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Summary:

Amazon is expanding its children’s publishing division with two new imprints. “Two Lions” will publish picture books, chapter books and middle-grade fiction, while “Skyscape” is aimed at teens. The imprints’ first titles will be published in spring 2013.

Amazon Childrens publishing

Amazon is expanding its children’s publishing footprint with two new imprints based out of New York, the company announced ahead of the American Library Association’s annual meeting this week. “Two Lions” will publish picture books, chapter books and middle-grade fiction (for kids ages 8 to 12), while “Skyscape” is aimed at teens. The imprints’ first titles will be published this spring.

Amazon acquired 450 children’s titles from the publisher Marshall Cavendish in December 2011, and Margery Cuyler, who had been publisher at Marshall Cavendish and is a children’s author and illustrator herself, will head the new Two Lions imprint. Tim Ditlow, associate publisher of Amazon’s children’s publishing unit, will oversee Skyscape (per a tweet by Publishers Weekly).

The expansion could help feed Kindle FreeTime Unlimited, Amazon’s new subscription product for kids. The program, aimed at 3- to 8-year-olds, offers unlimited access to ebooks, movies, TV shows, educational apps and games for a set monthly price (starting at $2.99).

According to Amazon, the lions of Two Lions represent “the past” and “the future.” Titles include Slugger (“a slug wants to join a baseball team, but how can he hold a bat?”) by Susan Pearson, who published previous picture books with Marshall Cavendish, and Gandhi: A March to the Sea by Alice McGinty, who published previous books with Random House and Houghton Mifflin.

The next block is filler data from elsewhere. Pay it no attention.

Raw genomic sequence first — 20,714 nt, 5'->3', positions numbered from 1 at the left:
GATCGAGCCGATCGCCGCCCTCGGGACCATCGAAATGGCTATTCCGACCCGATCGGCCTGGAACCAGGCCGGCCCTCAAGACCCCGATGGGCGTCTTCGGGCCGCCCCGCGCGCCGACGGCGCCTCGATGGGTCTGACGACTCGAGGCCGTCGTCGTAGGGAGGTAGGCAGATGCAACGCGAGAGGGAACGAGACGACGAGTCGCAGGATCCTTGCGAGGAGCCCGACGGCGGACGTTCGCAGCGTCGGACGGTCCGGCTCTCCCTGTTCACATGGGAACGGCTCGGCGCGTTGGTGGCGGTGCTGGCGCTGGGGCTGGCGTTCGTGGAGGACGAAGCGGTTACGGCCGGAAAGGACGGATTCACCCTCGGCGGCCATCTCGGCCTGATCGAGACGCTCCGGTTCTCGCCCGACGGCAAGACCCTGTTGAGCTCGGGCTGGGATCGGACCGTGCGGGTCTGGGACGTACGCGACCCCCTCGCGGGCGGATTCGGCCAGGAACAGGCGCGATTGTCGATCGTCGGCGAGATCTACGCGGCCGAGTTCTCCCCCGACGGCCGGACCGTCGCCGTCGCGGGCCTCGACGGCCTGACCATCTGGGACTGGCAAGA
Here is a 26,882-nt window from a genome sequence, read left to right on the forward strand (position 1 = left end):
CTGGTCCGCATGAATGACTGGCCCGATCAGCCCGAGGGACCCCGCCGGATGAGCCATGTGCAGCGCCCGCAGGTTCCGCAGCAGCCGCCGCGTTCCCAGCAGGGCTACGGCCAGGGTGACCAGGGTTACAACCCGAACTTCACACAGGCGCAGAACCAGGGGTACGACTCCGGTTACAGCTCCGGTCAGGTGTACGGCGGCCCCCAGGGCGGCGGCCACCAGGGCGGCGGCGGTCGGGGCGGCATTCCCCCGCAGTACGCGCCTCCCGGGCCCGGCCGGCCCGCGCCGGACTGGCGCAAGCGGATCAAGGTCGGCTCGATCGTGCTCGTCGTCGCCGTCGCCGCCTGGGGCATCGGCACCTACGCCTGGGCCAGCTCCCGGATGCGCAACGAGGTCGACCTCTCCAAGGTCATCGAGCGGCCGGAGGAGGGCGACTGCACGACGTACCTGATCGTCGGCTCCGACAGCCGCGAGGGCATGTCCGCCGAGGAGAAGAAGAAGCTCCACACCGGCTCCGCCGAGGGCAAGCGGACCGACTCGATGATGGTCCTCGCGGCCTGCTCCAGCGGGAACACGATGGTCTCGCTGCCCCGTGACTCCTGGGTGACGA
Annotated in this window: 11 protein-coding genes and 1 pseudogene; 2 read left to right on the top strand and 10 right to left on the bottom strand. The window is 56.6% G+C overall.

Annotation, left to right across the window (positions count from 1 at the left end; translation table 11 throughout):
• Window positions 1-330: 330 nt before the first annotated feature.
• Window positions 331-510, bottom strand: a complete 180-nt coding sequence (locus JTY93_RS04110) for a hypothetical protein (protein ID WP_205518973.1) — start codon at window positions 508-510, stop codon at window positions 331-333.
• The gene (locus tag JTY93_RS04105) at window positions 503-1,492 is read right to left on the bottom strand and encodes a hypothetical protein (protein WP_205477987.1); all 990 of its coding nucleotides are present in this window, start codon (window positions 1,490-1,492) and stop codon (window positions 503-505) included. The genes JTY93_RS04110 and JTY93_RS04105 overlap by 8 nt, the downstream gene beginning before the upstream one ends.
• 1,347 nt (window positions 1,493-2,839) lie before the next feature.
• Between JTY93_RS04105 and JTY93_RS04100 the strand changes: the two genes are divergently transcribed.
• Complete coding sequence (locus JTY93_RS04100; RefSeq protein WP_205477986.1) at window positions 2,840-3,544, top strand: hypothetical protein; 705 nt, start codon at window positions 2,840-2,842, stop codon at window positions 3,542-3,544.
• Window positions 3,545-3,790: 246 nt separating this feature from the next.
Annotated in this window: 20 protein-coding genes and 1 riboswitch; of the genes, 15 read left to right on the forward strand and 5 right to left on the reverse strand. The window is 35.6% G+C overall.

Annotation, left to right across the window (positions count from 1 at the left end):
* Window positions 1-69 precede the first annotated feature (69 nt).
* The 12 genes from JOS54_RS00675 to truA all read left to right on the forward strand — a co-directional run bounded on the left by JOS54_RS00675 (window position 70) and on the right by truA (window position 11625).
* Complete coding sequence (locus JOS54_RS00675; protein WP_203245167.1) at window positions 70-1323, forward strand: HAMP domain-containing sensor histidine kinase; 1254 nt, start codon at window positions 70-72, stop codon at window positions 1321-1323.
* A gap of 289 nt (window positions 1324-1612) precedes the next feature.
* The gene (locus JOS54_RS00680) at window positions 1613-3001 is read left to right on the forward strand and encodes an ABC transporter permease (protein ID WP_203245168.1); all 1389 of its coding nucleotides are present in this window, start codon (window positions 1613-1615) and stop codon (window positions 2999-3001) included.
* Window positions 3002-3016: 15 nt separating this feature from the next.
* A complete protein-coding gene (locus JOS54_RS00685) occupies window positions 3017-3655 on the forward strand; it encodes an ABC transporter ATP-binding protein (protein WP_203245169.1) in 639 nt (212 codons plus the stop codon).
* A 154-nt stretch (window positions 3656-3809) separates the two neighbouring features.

One title of note on Skyscape’s spring list is The Breathing Series by Rebecca Donovan. According to the catalog (which you can check out here), “the trilogy’s first two initially self-published titles have amassed a large and devoted readership—over 11,000 online reviews and counting!—who have spread the word and are, yes, breathless for the final, never-before-published installment.” Penguin is publishing the trilogy in the U.K.

  1. A natural move as Amazon continues to need to feed it’s subscription-model for children’s books. As traditional publishers withhold content from subscription plans, Amazon is big enough to just go out and create their own.

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    1. That’s a great point, Jack! I completely forgot to mention Kindle Free Time Unlimited. Going back to add that now.

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  2. This raises an interesting question. Will Amazon now accept manuscripts from agents and authors for consideration to publish those themselves? If so, will they be developing an editorial support structure?

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